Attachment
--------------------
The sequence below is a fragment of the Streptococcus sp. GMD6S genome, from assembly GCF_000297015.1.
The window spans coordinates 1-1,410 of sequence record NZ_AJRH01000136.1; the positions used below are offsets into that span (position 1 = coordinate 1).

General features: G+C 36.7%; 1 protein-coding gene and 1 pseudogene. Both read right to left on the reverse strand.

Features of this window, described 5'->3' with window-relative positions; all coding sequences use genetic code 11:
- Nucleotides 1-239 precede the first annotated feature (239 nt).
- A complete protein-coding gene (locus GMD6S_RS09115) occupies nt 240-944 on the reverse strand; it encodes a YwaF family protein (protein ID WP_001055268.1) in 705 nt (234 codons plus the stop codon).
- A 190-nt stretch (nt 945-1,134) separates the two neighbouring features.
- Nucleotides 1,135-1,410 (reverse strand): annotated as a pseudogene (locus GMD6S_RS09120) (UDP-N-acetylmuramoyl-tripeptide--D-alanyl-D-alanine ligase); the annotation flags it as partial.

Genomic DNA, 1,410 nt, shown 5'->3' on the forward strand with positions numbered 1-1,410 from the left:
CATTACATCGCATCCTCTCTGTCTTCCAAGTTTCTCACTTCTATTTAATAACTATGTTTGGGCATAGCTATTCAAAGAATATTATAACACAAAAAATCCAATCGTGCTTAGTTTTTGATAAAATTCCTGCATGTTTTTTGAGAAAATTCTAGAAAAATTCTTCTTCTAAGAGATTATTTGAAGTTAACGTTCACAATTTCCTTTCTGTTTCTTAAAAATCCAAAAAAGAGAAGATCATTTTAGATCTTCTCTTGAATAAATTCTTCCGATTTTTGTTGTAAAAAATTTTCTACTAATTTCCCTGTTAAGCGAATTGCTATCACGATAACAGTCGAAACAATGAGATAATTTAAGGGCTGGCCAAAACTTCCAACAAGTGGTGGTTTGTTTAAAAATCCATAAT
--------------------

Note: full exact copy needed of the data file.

The sequence below is a fragment of the Streptococcus sp. GMD6S genome, from assembly GCF_000297015.1.
The window spans coordinates 1-1,410 of sequence record NZ_AJRH01000136.1; the positions used below are offsets into that span (position 1 = coordinate 1).

General features: G+C 36.7%; 1 protein-coding gene and 1 pseudogene. Both read right to left on the reverse strand.

Features of this window, described 5'->3' with window-relative positions; all coding sequences use genetic code 11:
- Nucleotides 1-239 precede the first annotated feature (239 nt).
- A complete protein-coding gene (locus GMD6S_RS09115) occupies nt 240-944 on the reverse strand; it encodes a YwaF family protein (protein ID WP_001055268.1) in 705 nt (234 codons plus the stop codon).
- A 190-nt stretch (nt 945-1,134) separates the two neighbouring features.
- Nucleotides 1,135-1,410 (reverse strand): annotated as a pseudogene (locus GMD6S_RS09120) (UDP-N-acetylmuramoyl-tripeptide--D-alanyl-D-alanine ligase); the annotation flags it as partial.

Genomic DNA, 1,410 nt, shown 5'->3' on the forward strand with positions numbered 1-1,410 from the left:
CATTACATCGCATCCTCTCTGTCTTCCAAGTTTCTCACTTCTATTTAATAACTATGTTTGGGCATAGCTATTCAAAGAATATTATAACACAAAAAATCCAATCGTGCTTAGTTTTTGATAAAATTCCTGCATGTTTTTTGAGAAAATTCTAGAAAAATTCTTCTTCTAAGAGATTATTTGAAGTTAACGTTCACAATTTCCTTTCTGTTTCTTAAAAATCCAAAAAAGAGAAGATCATTTTAGATCTTCTCTTGAATAAATTCTTCCGATTTTTGTTGTAAAAAATTTTCTACTAATTTCCCTGTTAAGCGAATTGCTATCACGATAACAGTCGAAACAATGAGATAATTTAAGGGCTGGCCAAAACTTCCAACAAGTGGTGGTTTGTTTAAAAATCCATAAT